Travel vaccines: A lucrative niche market for pharmacies

October 2, 2014

U.S. citizens visited foreign destinations 62 million times last year. Many needed travel vaccines. That's a big niche.

Retail pharmacies that already provide vaccinations can significantly boost profitability by offering travel vaccines, says Scott Summers, director of marketing for regional chains, Cardinal Health.

Scott SummersSummers estimates that fewer than 5% of pharmacies - and fewer than 1% of independent pharmacies - presently offer travel vaccines.

“With what pharmacists face today in terms of third-party reimbursements, anything they can do to diversify is beneficial for them,” Summers said.

There is a need for this service, since “there is really no outlet where those traveling to more exotic locations can get their travel vaccines,” according to Summers. With U.S. citizens visiting foreign countries nearly 62 million times last year, according to the U.S. Office of Travel and Tourism Industries, any pharmacy that provides travel vaccinations has a wide-open opportunity.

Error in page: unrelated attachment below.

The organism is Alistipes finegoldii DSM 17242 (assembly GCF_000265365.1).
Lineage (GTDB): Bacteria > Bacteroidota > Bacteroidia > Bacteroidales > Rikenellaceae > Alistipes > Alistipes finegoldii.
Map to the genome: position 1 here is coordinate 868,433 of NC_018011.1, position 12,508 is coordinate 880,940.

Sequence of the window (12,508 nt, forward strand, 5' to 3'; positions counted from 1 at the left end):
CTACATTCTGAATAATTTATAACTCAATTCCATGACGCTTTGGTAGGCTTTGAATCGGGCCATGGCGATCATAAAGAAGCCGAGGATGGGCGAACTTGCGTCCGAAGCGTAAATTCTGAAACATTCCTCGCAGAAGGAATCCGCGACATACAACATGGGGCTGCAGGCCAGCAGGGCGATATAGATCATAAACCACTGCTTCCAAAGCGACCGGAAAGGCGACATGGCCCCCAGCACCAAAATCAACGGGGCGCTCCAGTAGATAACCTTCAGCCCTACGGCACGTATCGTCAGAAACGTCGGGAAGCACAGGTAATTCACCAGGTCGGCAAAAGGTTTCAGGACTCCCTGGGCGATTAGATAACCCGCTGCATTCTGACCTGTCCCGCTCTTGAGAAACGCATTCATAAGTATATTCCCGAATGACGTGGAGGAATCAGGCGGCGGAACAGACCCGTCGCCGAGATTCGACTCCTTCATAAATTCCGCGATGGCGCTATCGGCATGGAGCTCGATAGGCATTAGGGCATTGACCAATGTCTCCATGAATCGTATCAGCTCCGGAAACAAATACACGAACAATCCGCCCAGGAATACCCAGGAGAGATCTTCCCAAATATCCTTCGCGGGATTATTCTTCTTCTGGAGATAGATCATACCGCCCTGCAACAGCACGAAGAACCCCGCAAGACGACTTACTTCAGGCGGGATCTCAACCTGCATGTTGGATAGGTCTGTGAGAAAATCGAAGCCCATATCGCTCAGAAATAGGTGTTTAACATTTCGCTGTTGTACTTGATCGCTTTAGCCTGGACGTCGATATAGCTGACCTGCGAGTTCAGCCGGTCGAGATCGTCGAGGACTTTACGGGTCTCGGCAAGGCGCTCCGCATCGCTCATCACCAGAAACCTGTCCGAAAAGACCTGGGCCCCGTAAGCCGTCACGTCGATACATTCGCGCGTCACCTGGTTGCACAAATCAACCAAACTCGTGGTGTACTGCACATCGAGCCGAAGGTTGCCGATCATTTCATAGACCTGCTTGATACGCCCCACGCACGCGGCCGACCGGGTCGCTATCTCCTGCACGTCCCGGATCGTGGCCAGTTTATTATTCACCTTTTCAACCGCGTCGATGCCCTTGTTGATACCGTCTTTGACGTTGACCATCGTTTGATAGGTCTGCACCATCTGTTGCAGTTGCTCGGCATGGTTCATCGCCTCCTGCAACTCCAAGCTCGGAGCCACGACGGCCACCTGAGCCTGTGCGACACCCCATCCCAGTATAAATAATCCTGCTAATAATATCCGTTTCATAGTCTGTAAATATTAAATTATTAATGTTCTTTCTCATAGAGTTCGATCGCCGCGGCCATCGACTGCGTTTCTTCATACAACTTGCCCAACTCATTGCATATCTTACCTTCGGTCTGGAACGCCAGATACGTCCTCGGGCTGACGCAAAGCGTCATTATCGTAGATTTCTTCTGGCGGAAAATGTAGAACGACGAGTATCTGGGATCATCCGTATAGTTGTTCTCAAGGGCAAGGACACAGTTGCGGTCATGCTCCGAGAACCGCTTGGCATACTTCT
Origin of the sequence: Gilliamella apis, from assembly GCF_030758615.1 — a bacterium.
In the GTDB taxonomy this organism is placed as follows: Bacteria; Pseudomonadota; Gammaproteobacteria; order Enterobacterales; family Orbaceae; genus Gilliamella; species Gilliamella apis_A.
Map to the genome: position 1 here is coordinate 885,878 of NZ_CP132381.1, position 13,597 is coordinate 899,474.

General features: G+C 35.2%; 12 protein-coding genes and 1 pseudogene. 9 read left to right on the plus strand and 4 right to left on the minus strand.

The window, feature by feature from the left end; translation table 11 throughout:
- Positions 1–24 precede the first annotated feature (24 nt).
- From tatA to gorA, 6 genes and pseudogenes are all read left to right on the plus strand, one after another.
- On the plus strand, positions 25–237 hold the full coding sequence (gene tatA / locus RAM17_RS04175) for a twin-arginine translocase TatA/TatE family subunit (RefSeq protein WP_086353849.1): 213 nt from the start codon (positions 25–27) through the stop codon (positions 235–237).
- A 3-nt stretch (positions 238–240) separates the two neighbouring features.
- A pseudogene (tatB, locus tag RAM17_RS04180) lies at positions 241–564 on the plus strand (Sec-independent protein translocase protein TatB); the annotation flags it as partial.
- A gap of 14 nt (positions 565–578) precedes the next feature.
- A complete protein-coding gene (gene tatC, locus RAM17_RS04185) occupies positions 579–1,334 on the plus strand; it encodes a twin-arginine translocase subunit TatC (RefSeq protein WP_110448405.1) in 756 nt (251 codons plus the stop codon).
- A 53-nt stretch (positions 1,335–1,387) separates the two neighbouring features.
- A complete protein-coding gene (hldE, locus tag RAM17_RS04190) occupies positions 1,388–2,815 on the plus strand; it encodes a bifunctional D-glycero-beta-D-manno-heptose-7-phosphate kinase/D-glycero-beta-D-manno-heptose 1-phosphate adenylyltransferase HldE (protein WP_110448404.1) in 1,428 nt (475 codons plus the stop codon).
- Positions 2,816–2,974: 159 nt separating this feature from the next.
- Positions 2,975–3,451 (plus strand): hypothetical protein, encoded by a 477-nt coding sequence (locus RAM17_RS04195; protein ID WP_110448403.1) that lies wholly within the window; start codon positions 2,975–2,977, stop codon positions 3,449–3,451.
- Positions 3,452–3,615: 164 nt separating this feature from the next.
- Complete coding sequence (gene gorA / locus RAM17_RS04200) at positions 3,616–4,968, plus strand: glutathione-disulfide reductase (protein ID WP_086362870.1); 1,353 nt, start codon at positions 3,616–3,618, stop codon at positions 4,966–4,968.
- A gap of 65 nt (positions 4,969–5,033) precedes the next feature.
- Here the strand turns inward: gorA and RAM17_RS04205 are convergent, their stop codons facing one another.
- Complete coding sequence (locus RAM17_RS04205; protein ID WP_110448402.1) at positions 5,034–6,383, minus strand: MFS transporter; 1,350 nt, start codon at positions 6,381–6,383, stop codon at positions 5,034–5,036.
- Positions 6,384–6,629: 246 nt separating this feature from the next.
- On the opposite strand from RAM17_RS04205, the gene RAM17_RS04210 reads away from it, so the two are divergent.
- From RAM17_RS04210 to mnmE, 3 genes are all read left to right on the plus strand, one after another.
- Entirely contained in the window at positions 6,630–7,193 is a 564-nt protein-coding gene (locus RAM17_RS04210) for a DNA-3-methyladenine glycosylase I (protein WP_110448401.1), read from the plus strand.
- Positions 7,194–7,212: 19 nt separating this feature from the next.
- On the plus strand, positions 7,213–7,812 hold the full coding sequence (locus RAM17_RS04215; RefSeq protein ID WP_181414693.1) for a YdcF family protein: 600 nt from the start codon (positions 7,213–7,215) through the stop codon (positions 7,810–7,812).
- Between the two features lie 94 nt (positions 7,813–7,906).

Related: Travel clinic builds pharmacy reach

 

Margin opportunity

Cardinal Health has estimated that travelers pay between $400 and $600 on average for vaccines, travel consultations, and over-the-counter medications, sunscreen, and other supplies at drugstore chains that offer the service. And anecdotal information suggests that some people pay as much as $1,200 for travel vaccines and consultations, Summers said.

“The total margin opportunity is around 30%,” Summers said. “What’s most important is that it is a cash business. Most insurance companies won’t pay for travel vaccines or preventive care. Therefore, it’s the one thing pharmacies can do to diversify themselves away from third-party payers and make a lot of money on.”

Marketing

Because travel vaccination is a very targeted market, retail pharmacies must be willing to market themselves in “different ways than they do today,” Summers said. “It’s about reaching out to churches to find groups that may do mission work, as well as to travel agencies and to international business travelers through corporations,” Summers said.

In-store signage, radio messages, and newspaper ads are other ways that pharmacists can market their travel-vaccination services. And when a global event such as the World Cup or the Olympics occurs, pharmacies should let every patient who comes through the door know that they provide travel vaccines, Summers said.